def get_tasks():

    offset = int(request.args.get('offset', 0))

    limit = int(request.args.get('limit', len(tasks)))

    paginated_tasks = tasks[offset:offset+limit]

    return jsonify(paginated_tasks)

Explanation:  

In this modification, the `get_tasks` function now uses the `offset` and `limit` query parameters to slice the `tasks` list. This way, it only returns a subset of tasks based on those parameters. It’s a simple yet effective way to implement pagination in a REST API.

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3. Implement Basic Authentication

Authentication is crucial in APIs to ensure only authorized users can perform certain actions. This question tests your knowledge of implementing basic authentication in a REST API.

Task: Modify the previous Flask API for managing tasks to require basic authentication for all operations except retrieving the list of tasks (`GET` method).

Input Format: API requests should include basic authentication headers.

Constraints: For simplicity, assume a single user with a username of “admin” and a password of “password.”

Output Format: Unauthorized requests should return a 401 status code. Otherwise, the API behaves as in previous examples.

Sample Code:

from flask import Flask, jsonify, request, abort

from functools import wraps

app = Flask(__name__)

# ... (previous code for task management)

def check_auth(username, password):

    return username == 'admin' and password == 'password'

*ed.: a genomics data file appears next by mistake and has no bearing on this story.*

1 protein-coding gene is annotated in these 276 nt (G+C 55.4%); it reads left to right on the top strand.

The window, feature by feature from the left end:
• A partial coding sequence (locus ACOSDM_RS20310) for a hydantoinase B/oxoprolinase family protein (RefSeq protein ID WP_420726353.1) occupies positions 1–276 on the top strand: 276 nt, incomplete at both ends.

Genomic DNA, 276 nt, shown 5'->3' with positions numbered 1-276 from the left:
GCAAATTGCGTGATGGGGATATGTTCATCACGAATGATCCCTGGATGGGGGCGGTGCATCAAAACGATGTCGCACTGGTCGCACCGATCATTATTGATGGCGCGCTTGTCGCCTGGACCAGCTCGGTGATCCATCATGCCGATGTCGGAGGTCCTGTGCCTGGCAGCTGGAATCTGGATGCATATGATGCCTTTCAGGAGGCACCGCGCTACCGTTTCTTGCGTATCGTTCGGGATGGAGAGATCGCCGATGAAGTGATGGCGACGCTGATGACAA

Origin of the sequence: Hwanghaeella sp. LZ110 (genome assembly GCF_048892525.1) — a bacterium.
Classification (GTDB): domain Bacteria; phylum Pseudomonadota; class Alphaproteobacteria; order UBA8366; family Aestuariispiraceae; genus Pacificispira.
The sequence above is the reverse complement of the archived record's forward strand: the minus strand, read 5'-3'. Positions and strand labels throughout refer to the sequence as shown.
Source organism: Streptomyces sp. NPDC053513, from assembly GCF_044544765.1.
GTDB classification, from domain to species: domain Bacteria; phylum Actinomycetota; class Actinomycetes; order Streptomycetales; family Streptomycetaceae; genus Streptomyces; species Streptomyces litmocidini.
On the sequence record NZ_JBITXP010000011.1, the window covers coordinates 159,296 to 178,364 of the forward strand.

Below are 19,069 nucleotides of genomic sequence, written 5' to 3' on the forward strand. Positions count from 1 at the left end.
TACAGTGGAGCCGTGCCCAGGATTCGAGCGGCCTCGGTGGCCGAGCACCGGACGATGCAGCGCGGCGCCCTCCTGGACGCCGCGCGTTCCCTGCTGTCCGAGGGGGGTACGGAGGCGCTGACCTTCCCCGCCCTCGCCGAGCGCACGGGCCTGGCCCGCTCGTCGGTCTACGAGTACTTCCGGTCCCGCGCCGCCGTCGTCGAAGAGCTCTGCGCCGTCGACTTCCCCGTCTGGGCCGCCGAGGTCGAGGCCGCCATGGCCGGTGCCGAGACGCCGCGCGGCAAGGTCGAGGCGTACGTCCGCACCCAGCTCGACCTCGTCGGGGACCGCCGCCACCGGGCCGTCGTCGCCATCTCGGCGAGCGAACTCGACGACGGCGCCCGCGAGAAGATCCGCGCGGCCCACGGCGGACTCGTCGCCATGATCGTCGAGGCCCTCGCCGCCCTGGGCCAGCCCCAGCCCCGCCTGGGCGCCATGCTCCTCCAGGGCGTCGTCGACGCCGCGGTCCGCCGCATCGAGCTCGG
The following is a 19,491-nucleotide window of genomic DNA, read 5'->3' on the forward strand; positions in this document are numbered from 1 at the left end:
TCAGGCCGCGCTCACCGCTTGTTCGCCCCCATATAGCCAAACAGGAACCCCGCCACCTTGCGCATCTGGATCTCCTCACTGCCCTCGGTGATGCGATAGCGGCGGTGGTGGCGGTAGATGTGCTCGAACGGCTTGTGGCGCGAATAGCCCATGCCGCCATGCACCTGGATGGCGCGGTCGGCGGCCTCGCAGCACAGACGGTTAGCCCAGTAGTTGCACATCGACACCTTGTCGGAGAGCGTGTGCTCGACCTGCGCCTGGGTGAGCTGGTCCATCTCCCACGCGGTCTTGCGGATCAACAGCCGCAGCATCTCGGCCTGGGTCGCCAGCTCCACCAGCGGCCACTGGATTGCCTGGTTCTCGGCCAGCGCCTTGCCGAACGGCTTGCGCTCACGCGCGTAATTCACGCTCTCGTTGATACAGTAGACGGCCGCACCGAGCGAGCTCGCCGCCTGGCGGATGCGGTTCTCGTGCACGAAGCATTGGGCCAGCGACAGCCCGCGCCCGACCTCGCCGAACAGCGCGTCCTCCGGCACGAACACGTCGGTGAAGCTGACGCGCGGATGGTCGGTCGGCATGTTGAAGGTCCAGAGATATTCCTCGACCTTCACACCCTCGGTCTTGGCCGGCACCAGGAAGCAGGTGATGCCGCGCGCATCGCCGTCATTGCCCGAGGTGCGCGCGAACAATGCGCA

def requires_auth(f):

    @wraps(f)

    def decorated(*args, **kwargs):

        auth = request.authorization

        if not auth or not check_auth(auth.username, auth.password):

            abort(401)

        return f(*args, **kwargs)

    return decorated

@app.route('/tasks', methods=['POST', 'PUT', 'DELETE'])

@requires_auth

def manage_tasks():

    # ... (previous code for POST, PUT, DELETE methods)

Explanation:  

In this example, the `requires_auth` decorator function checks for basic authentication in incoming requests. The `check_auth` function simply validates the username and password. If the credentials are incorrect or missing, the server returns a 401 status code. This decorator is applied to routes requiring authentication (`POST`, `PUT`, `DELETE`).

4. Implement Rate Limiting

Rate limiting is used to control the amount of incoming requests to a server. This question evaluates your understanding of how to set up rate limiting in a RESTful service.

Task: Add rate limiting to your Flask API for managing tasks. Limit each client to 10 requests per minute for any type of operation.

Input Format: Standard API requests, same as previous examples.

Constraints: Rate limiting should apply per client IP address.

Output Format: Clients exceeding the rate limit should receive a 429 status code and the message “Too many requests.”

Sample Code:

from flask import Flask, jsonify, request, abort, make_response

from time import time

from functools import wraps

app = Flask(__name__)

client_times = {}

def rate_limit(f):

    @wraps(f)

    def decorated(*args, **kwargs):

        client_ip = request.remote_addr

        current_time = int(time())
    
        requests = client_times.get(client_ip, [])       

        # Filter requests in the last minute

        requests = [req_time for req_time in requests if current_time - req_time < 60]

        if len(requests) >= 10:

            return make_response(jsonify({"error": "Too many requests"}), 429)
       
        requests.append(current_time)

        client_times[client_ip] = requests
       
        return f(*args, **kwargs)
   
    return decorated

@app.route('/tasks', methods=['GET', 'POST', 'PUT', 'DELETE'])

@rate_limit

def manage_tasks():

    # ... (previous code for GET, POST, PUT, DELETE methods)